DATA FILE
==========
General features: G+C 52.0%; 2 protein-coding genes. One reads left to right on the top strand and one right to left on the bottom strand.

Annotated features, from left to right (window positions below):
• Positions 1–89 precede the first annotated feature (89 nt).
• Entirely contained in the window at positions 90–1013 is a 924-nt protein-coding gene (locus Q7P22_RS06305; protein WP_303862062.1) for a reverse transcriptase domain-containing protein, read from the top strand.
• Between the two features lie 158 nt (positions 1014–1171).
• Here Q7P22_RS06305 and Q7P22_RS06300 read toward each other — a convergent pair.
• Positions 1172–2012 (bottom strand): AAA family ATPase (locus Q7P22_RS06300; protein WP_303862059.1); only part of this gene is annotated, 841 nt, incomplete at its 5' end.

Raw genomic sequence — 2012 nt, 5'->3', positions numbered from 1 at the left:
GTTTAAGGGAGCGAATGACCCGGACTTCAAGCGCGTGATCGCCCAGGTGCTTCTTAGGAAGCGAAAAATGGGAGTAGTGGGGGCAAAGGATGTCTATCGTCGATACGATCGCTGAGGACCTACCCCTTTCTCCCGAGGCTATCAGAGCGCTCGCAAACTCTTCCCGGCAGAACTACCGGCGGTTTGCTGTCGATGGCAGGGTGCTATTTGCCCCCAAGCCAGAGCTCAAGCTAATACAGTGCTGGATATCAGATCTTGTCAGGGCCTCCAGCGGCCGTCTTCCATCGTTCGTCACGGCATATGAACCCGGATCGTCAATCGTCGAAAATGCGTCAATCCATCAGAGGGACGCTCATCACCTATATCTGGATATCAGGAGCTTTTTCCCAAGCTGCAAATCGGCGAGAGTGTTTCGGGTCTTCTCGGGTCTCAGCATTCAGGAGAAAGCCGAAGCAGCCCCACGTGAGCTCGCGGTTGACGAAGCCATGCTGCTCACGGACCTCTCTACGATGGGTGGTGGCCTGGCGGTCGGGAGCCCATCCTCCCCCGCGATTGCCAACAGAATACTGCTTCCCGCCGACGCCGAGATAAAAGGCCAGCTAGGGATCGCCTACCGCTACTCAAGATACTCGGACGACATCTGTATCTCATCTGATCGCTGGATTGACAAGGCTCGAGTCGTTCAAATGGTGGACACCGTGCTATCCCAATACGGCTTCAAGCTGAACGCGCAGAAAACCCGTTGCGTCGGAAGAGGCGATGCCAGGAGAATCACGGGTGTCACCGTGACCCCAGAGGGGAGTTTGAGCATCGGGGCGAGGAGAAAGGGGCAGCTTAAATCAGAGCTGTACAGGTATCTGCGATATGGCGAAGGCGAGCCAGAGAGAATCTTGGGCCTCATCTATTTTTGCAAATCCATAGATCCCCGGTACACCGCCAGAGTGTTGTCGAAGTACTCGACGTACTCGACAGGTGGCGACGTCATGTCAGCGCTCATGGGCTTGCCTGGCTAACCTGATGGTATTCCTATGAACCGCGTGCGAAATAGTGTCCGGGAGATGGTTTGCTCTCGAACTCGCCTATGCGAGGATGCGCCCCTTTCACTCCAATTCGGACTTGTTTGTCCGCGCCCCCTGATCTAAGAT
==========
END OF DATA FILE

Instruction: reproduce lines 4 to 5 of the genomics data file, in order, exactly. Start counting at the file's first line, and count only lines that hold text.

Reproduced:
• Entirely contained in the window at positions 90–1013 is a 924-nt protein-coding gene (locus Q7P22_RS06305; protein WP_303862062.1) for a reverse transcriptase domain-containing protein, read from the top strand.
• Between the two features lie 158 nt (positions 1014–1171).